Nanomedicine, Volume I: Basic Capabilities

© 1999 Robert A. Freitas Jr. All Rights Reserved.

Robert A. Freitas Jr., Nanomedicine, Volume I: Basic Capabilities, Landes Bioscience, Georgetown, TX, 1999


3.5.9 Large Molecule Binding, Sorting, and Transport

Is there any size limit for target molecules to be transported? Natural receptors have already been found for large molecules including low-density lipoproteins (LDLs) > 1,000,000 daltons426 and high-density lipoproteins (HDLs).1038

The methods described in earlier Sections can be adapted for binding large molecules (>1000 atoms; Fig. 3.15), including molecules far wider than the binding device itself (e.g., ~200-nm diameter virus particles and larger). Making a binding site for a large molecule should be physically easier (albeit computationally more challenging) than making a binding site for a small molecule because of the greatly increased area of interaction. For example, a binding energy of 400 zJ may be realized by creating a dispersionforce binding area covering only ~25% of the surface of a 10,000-atom target molecule (Table 3.6) or a mere ~0.02% of a 200-nm virus particle.

This makes possible the concept of binding pads -- small surfaces with dimples (concave or convex), each dimple consisting of precisely-placed nanometer-scale features that are complementary to specific patches (e.g., epitopes) on the surface of the large target molecule. (Specificity is lost for portions of the molecule outside the particular patches.) Each dimple could effectively grasp the side of the large molecule without having to fully enclose it -- a capability useful in nanorobot foot pads during cell walking and anchoring (Section 9.4.3), in handles for nanociliary or nanomanipulator transport functions (Section 9.3.2), and for chemotactic sensing (Section 4.2.6). (For example, macrophage receptors for LDLs employ a "pad" consisting of three globular cysteine-rich domains.426) The large compliance of target protein molecule subunits should prove curative for any misalignment problems caused by cumulative small errors in bond lengths across large diamondoid receptor structures.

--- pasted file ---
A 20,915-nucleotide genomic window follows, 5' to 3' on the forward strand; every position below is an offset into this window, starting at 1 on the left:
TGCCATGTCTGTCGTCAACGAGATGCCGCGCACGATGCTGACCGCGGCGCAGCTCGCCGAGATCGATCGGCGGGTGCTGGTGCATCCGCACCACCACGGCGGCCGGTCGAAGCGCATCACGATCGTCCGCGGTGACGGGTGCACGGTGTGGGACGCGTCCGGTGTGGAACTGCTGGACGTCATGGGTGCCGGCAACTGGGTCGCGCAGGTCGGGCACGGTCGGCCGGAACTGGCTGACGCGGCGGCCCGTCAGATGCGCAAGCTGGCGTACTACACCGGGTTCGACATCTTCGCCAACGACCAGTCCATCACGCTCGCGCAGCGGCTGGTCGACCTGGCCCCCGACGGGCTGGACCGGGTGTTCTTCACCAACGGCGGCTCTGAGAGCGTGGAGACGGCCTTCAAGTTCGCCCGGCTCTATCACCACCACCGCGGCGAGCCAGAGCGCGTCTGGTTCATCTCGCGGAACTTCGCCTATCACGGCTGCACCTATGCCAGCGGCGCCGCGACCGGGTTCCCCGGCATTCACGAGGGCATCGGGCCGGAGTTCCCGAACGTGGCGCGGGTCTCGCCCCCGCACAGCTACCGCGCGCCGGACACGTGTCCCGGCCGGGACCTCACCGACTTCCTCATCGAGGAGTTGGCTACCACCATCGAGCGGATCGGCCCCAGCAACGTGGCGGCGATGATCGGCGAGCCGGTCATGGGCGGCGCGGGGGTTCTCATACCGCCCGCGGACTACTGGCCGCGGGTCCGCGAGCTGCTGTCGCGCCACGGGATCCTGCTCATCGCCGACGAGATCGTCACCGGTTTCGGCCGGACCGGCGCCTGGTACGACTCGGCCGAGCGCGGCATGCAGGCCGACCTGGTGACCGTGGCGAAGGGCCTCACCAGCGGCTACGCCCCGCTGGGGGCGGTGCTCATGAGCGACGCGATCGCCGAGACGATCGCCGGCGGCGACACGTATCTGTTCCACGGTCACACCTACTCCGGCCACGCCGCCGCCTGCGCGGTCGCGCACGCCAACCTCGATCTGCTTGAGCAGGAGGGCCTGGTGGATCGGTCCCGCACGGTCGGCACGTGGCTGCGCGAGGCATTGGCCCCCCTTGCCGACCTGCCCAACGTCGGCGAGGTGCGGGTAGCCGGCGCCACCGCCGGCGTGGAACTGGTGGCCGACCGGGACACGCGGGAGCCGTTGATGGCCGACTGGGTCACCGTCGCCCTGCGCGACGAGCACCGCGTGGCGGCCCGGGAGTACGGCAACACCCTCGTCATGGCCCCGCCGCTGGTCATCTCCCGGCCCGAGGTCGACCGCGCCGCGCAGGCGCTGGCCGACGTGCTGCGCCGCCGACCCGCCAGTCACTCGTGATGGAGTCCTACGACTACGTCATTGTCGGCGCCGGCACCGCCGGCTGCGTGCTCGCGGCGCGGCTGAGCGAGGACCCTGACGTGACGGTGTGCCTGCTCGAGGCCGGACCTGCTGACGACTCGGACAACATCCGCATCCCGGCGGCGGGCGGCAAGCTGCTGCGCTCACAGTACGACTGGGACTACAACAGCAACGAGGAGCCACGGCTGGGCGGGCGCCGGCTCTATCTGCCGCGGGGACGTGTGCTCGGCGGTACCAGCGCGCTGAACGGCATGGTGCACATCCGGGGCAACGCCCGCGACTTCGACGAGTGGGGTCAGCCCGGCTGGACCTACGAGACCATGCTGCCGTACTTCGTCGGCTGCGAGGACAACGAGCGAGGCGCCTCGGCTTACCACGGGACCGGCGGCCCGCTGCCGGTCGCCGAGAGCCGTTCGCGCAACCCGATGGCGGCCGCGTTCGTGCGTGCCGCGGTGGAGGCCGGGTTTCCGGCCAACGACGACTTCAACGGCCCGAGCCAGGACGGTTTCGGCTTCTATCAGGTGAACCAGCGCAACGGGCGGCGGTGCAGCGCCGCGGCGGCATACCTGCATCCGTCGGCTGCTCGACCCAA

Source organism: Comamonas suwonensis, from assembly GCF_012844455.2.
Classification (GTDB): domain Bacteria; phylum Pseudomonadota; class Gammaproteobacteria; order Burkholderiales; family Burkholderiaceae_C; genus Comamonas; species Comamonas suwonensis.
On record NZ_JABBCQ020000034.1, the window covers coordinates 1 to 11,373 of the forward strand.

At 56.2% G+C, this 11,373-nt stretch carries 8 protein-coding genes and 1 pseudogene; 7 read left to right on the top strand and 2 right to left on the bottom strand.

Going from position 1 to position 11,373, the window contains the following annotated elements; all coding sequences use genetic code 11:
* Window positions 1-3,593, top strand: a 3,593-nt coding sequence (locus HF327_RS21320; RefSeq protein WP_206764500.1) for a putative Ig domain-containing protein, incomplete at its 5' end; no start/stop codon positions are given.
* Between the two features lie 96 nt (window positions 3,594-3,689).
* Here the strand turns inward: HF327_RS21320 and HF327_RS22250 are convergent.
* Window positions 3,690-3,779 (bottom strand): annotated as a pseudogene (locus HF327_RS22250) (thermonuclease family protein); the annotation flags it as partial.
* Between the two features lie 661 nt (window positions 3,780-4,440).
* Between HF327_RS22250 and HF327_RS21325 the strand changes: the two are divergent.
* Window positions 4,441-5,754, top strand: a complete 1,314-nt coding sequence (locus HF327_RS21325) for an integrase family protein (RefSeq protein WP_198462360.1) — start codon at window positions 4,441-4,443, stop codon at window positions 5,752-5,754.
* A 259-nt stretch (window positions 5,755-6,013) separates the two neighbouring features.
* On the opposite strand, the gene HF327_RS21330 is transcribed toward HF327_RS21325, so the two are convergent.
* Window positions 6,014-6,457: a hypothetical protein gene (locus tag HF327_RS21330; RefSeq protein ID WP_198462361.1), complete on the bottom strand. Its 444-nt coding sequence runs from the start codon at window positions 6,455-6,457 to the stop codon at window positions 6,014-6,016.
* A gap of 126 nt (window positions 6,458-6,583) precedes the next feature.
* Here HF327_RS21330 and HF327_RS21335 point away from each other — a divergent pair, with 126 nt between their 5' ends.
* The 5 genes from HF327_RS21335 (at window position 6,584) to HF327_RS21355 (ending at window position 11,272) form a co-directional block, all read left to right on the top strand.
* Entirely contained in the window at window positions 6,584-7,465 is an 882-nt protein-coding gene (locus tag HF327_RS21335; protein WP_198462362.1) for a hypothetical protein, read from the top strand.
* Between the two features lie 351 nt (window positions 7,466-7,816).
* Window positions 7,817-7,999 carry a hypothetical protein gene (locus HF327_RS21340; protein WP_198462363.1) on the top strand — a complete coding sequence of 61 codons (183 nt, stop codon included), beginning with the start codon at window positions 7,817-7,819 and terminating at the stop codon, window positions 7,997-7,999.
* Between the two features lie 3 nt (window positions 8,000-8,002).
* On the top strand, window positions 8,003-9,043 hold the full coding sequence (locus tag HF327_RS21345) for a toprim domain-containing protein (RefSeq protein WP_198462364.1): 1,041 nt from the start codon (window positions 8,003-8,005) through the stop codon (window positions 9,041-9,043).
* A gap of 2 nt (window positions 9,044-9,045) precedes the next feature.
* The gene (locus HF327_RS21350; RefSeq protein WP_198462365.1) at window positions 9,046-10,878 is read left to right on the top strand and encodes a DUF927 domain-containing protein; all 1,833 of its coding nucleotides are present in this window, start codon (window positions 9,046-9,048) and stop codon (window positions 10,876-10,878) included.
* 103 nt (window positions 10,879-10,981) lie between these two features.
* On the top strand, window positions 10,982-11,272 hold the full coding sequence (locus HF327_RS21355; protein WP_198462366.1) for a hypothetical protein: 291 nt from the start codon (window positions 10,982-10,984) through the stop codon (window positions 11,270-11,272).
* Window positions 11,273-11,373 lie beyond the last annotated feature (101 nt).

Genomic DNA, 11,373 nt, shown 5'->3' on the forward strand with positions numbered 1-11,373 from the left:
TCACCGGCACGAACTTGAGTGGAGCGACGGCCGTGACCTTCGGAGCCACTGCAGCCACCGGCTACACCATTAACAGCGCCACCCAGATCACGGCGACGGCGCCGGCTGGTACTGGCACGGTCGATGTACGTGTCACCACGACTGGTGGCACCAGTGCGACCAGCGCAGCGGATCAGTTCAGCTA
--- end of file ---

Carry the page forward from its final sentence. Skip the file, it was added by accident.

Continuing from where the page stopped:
Rather than using sorting rotors, which become unwieldy when large molecule binding pockets must be used, the shuttle pump illustrated schematically in Figure 3.16 may provide reasonably efficient large molecule sortation and transport. The shuttle pump consists of a diamondoid tube within which a receptor ring moves between iris diaphragms at either end (shuttling mechanism not shown). The receptor ring is constructed as two or more binding pad segments. For molecule pickup, the ring is pressed together, forming an annular binding region for the target large molecule, which binds and is shuttled to the other side. The receptor ring is then fragmented, destroying binding affinity and unlocking the target molecule, which escapes via diffusion. The shuttle returns to the pickup side, the receptor is pressed together again, and the cycle repeats. A biocompatible solvent environment is maintained during large-protein manipulation tasks.

Assuming a roughly spherical large molecule and laminar fluid flow at 1 atm forcing pressure (Section 9.2.7), a 10-nm diameter molecule moves through a 20-nm long pump (~10-20 kg, ~106 atoms) in ~10-6 sec at ~0.02 m/sec, consuming ~0.02 pW during transfer. A 200-nm virus-size target molecule moves through a 400-nm long pump (~10-17 kg, ~109 atoms) in ~10-2 sec at ~60 microns/sec, consuming ~10-16 watts during transfer; at ~0.0002 atm, release time is diffusion limited. The transfer force exerted on a 10-nm molecule is ~1 pN, ~600 pN on a 200-nm virion; a binding energy of 400 zJ at a 0.2-nm contact distance gives a binding force of ~2300 pN, sufficient to hold a particle of either size firmly during transport and release.

J. Soreff points out that as protein size increases, so does the energy available for local minima in the binding. Desired proteins may become stuck in incorrect positions, or undesired proteins may become partially adhered to a receptor. Besides designing to minimize these possibilities, using a multireceptor cascade with different combinations of binding patches at each stage should allow complete exclusion of undesired large-molecule species.


Last updated on 7 February 2003